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Find video protocols related to scientific articles indexed in Pubmed.
The impact of melancholia versus non-melancholia on resting-state, EEG alpha asymmetry: electrophysiological evidence for depression heterogeneity.
Psychiatry Res
PUBLISHED: 01-09-2014
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While depression has been associated with relatively greater right than left frontal cortical activity - a neurophysiological marker reflecting greater activation of the withdrawal system - contradictory findings have been reported. It was hypothesised that melancholia would be associated with relative right frontal activation, in comparison to non-melancholia and controls. We collected 2-min of resting-state, eyes closed, electroencephalographic activity from a total of 237 participants including 117 patients with major depressive disorder (57 with melancholia, 60 with non-melancholia) and 120 healthy controls. In contrast to hypotheses, patients with non-melancholia displayed relative left frontal activation in comparison to controls and those with melancholia. These findings were associated with a small to moderate effect size (Cohen's d=0.30-0.34). Critically, patients with melancholic subtype did not differ from controls despite increased severity - relative to those with non-melancholia - on clinical measures. These results may reflect an increase in approach tendencies in patients with non-melancholia including reassurance seeking, anger or irritable aggression. Findings highlight the need for further research on the heterogeneity MDD.
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The contribution of BDNF and 5-HTT polymorphisms and early life stress to the heterogeneity of major depressive disorder: a preliminary study.
Aust N Z J Psychiatry
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Two reported genetic polymorphisms related to the production of brain-derived neurotrophic factor (BNDF) and reuptake by the serotonin transporter (5-HTT) appear to contribute to depression in combination with stressful life events. The aim of the current study was to investigate the contribution of early life stress (ELS), BDNF (Val versus Met alleles) and 5-HTT polymorphisms (L versus S alleles) to melancholic (n = 65) and non-melancholic depression (n = 59).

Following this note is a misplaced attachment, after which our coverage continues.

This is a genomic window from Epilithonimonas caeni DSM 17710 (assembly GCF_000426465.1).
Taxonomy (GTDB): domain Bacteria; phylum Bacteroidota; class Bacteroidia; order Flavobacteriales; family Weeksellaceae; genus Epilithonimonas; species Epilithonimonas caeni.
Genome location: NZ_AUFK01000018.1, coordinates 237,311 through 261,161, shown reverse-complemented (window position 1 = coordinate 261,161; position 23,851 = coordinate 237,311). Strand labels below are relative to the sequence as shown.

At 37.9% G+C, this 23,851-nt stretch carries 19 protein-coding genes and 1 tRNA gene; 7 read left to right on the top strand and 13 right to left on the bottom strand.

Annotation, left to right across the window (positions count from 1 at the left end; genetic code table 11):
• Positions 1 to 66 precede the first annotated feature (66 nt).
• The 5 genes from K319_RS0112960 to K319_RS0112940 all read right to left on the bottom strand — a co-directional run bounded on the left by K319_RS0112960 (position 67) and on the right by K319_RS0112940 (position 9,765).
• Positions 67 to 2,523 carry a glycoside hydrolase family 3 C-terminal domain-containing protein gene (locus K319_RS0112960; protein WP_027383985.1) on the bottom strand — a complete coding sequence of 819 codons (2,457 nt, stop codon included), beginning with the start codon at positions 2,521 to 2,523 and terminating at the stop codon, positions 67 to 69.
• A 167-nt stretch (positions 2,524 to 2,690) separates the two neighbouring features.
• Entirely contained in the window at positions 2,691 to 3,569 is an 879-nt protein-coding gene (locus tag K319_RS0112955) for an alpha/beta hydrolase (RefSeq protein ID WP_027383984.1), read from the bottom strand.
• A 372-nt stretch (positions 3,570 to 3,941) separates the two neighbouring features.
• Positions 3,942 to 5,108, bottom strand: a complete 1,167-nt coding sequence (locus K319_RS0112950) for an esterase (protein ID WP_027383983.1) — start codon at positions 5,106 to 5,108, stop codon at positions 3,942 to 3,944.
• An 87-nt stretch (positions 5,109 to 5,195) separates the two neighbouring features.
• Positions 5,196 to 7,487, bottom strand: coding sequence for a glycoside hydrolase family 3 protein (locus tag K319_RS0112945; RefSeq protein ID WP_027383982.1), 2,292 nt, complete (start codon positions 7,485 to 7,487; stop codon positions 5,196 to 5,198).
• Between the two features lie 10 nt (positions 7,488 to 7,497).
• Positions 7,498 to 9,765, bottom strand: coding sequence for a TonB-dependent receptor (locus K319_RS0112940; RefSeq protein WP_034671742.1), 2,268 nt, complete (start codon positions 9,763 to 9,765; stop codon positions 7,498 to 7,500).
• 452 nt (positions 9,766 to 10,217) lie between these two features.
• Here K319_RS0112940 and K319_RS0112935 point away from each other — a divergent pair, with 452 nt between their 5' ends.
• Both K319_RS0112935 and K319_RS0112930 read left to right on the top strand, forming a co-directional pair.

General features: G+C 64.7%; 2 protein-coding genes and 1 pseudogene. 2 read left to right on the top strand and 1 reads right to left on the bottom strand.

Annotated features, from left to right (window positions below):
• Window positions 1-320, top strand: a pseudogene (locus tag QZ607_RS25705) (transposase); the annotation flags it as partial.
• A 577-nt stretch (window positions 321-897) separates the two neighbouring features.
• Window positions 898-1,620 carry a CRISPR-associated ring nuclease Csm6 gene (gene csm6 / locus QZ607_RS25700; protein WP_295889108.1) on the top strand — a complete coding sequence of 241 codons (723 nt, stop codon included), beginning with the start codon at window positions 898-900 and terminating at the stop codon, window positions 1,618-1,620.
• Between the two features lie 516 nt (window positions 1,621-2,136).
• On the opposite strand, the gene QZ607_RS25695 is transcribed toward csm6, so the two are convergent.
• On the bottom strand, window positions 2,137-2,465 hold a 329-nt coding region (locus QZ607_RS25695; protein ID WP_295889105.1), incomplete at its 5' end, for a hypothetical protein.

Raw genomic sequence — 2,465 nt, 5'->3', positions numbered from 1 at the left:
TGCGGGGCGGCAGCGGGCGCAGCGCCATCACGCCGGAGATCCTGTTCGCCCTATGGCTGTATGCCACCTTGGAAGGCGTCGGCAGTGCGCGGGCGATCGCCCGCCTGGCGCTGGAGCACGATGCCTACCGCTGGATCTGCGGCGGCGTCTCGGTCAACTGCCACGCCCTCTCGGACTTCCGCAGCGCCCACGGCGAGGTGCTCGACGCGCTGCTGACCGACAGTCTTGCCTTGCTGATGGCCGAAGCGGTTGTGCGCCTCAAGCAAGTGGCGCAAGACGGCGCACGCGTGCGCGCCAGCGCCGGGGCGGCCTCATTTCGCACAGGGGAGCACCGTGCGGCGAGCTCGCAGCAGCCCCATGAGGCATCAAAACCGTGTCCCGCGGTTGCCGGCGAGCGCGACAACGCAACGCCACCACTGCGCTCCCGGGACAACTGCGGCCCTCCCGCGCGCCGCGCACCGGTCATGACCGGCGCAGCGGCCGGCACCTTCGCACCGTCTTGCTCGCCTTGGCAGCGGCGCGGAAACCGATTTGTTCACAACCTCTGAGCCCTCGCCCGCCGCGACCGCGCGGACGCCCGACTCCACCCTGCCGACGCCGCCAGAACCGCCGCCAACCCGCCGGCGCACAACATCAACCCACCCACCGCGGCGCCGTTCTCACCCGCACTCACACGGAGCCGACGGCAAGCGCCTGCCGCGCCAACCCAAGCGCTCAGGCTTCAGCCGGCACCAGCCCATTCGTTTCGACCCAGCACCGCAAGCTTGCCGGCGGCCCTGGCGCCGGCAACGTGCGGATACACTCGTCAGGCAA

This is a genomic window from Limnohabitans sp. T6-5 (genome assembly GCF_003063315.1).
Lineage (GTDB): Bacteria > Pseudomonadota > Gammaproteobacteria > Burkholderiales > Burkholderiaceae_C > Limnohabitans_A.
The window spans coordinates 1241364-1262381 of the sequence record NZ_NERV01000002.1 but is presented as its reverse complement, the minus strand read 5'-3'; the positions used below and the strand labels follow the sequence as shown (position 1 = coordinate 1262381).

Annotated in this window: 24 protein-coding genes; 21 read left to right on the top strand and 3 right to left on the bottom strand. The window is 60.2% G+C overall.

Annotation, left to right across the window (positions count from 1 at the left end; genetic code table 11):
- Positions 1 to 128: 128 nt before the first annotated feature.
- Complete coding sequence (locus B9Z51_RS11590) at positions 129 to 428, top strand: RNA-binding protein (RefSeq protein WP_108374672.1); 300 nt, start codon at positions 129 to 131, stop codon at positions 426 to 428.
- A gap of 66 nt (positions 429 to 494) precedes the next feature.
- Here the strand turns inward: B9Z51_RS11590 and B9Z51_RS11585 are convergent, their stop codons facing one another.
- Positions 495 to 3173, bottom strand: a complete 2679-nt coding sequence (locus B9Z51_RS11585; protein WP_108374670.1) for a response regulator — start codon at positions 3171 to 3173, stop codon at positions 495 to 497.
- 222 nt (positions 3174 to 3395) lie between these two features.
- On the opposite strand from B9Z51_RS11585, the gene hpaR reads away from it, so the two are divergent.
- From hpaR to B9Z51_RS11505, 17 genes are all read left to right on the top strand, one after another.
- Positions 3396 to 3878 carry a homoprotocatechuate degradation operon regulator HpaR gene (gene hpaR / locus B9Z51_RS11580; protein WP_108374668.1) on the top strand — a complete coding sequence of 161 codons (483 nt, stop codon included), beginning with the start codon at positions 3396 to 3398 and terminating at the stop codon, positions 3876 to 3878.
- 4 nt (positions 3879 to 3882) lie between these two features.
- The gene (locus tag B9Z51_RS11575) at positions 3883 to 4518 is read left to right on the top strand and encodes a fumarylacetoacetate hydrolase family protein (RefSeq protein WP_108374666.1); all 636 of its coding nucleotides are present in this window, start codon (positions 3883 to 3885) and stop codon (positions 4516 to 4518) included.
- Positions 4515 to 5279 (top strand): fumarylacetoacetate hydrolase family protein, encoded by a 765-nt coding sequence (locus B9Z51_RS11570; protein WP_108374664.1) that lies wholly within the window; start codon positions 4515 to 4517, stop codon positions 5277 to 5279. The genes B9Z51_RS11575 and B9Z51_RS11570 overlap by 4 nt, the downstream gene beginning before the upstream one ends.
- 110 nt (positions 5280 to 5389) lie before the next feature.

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The interdependence of subtype and severity: contributions of clinical and neuropsychological features to melancholia and non-melancholia in an outpatient sample.
J Int Neuropsychol Soc
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Major depressive disorder is often considered to be a homogenous disorder that changes in terms of severity; however, the presence of distinct subtypes and a variety of presenting symptoms suggests much heterogeneity. Aiming to better understand the relationship between heterogeneity and diagnosis we used an exploratory approach to identify subtypes of depression on the basis of clinical symptoms and neuropsychological performance. Cluster analysis identified two groups of patients distinguished by level of cognitive dysfunction with the more severe cluster being associated with melancholic depression. While the relationship between cluster and subtype was significant, only 58% of melancholic patients were assigned to cluster 1 (the more severe cluster) and 66% of non-melancholic patients assigned to cluster 2. Subtypes also displayed a distinctive profile of impairment such that melancholic patients (n = 65) displayed more variability in attention while non-melancholic patients (n = 59) displayed memory recall impairment. While melancholia and non-melancholia are associated with a more severe and less severe form of depression respectively, findings indicate that differences between melancholia and non-melancholia are more than simple variation on severity. In summary, findings provide support for the heterogeneity of depression.
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The impact of depression heterogeneity on inhibitory control.
Aust N Z J Psychiatry
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Major depressive disorder (MDD) is associated with deficits in executive cognitive function, including inhibitory control. However, inconsistencies have been found across studies. Depression is a heterogeneous disorder and these inconsistencies may therefore relate to heterogeneity in relatively small samples.
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The impact of depression heterogeneity on cognitive control in major depressive disorder.
Aust N Z J Psychiatry
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Depressed patients display a variety of deficits in neuropsychological function, and contradictory findings in the literature may be due to disorder heterogeneity. The aim of this study was to examine the impact of severity, subtype and symptoms on cognitive control.
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What is Visualize?

JoVE Visualize is a tool created to match the last 5 years of PubMed publications to methods in JoVE's video library.

How does it work?

We use abstracts found on PubMed and match them to JoVE videos to create a list of 10 to 30 related methods videos.

Video X seems to be unrelated to Abstract Y...

In developing our video relationships, we compare around 5 million PubMed articles to our library of over 4,500 methods videos. In some cases the language used in the PubMed abstracts makes matching that content to a JoVE video difficult. In other cases, there happens not to be any content in our video library that is relevant to the topic of a given abstract. In these cases, our algorithms are trying their best to display videos with relevant content, which can sometimes result in matched videos with only a slight relation.